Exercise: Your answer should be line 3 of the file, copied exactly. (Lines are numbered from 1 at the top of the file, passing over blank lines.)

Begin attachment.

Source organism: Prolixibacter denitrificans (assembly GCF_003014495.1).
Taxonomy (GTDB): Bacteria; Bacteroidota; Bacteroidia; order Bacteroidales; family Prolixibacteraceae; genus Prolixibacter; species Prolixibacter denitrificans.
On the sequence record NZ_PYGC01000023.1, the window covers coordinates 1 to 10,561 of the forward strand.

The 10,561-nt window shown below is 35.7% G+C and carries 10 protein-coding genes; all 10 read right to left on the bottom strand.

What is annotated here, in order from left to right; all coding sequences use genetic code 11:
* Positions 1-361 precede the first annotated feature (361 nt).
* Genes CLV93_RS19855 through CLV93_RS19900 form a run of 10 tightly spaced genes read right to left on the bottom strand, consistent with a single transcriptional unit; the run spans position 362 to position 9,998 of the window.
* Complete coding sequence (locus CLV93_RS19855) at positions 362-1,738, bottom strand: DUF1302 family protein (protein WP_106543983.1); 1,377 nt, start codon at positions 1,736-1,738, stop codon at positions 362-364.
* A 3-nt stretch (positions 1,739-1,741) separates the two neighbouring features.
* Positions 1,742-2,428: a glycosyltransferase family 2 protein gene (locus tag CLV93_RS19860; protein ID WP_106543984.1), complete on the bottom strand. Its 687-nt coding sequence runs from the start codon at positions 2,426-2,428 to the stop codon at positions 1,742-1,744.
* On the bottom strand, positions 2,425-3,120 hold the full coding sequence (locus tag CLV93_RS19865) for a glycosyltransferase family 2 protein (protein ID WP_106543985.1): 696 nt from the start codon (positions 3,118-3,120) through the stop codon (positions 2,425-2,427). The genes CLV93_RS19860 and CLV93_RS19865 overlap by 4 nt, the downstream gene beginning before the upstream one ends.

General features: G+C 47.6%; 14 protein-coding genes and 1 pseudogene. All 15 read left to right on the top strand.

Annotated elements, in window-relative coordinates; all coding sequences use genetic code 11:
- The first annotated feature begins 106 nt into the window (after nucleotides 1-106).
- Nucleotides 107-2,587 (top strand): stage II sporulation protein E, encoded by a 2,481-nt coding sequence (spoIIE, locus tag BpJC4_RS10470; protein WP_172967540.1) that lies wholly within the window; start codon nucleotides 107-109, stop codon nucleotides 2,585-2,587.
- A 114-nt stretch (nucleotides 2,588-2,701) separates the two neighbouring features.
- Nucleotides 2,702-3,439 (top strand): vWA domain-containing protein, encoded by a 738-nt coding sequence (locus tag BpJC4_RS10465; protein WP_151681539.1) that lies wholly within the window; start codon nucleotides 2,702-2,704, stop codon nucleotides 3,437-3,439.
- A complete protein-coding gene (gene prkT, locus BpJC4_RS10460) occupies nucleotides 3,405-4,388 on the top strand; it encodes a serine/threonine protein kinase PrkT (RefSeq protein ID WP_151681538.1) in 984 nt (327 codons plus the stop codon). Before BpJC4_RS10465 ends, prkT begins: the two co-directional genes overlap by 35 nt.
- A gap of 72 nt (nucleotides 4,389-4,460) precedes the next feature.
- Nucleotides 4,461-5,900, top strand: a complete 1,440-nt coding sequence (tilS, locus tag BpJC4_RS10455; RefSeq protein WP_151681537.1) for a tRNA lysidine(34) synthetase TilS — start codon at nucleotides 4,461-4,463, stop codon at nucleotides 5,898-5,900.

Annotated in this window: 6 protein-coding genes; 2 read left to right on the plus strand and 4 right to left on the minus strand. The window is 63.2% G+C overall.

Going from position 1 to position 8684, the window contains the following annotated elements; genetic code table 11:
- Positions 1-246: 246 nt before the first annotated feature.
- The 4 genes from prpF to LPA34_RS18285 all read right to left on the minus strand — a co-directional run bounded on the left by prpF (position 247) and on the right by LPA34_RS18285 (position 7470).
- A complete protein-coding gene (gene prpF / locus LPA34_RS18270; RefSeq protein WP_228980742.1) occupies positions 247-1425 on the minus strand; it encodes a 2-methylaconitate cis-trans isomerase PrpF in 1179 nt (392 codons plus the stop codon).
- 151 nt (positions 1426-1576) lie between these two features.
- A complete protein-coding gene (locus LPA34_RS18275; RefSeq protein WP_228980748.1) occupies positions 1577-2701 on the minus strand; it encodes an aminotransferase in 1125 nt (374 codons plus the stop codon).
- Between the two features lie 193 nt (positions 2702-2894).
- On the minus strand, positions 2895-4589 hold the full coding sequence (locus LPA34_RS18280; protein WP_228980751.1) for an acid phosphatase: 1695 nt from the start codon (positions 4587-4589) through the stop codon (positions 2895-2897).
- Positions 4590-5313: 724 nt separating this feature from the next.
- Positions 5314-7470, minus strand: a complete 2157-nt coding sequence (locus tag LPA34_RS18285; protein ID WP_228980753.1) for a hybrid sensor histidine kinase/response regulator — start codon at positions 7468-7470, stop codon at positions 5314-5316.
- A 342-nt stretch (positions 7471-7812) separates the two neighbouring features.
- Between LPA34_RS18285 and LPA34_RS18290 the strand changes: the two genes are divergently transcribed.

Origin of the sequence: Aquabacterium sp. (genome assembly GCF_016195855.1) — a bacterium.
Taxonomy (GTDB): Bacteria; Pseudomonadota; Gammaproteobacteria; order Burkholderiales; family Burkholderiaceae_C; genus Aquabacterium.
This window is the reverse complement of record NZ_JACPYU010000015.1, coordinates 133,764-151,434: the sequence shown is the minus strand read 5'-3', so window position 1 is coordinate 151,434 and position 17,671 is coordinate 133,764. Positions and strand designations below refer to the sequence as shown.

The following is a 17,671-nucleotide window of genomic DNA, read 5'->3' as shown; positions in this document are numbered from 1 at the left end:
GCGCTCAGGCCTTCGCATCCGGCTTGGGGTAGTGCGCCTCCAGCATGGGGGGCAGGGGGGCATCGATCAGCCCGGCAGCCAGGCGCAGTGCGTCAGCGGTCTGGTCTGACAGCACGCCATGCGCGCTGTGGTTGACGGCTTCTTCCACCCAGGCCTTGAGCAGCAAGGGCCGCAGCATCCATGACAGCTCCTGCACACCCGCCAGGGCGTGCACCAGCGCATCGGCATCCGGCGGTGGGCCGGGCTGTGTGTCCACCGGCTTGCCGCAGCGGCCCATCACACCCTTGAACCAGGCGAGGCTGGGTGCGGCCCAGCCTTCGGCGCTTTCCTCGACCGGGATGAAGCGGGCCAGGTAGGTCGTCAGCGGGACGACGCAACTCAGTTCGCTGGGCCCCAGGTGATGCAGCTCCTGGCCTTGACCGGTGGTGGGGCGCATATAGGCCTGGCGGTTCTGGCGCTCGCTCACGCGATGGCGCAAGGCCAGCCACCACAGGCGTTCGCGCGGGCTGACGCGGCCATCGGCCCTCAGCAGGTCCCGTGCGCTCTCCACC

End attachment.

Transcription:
On the sequence record NZ_PYGC01000023.1, the window covers coordinates 1 to 10,561 of the forward strand.